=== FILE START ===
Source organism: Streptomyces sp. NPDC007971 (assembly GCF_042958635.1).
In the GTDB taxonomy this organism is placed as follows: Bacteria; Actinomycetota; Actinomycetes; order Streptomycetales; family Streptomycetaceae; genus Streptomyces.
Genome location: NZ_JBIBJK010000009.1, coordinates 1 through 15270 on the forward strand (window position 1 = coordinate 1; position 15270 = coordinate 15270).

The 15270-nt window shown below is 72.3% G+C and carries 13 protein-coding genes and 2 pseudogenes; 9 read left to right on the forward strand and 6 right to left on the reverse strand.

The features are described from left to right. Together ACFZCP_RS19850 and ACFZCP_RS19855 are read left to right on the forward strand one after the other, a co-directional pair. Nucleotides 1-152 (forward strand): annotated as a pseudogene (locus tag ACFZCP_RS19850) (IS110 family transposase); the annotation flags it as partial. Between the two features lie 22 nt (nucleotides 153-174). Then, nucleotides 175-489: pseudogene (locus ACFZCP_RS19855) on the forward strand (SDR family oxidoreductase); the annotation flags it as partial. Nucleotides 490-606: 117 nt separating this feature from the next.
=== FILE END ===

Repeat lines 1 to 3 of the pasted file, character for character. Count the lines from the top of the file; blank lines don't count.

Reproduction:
Source organism: Streptomyces sp. NPDC007971 (assembly GCF_042958635.1).
In the GTDB taxonomy this organism is placed as follows: Bacteria; Actinomycetota; Actinomycetes; order Streptomycetales; family Streptomycetaceae; genus Streptomyces.
Genome location: NZ_JBIBJK010000009.1, coordinates 1 through 15270 on the forward strand (window position 1 = coordinate 1; position 15270 = coordinate 15270).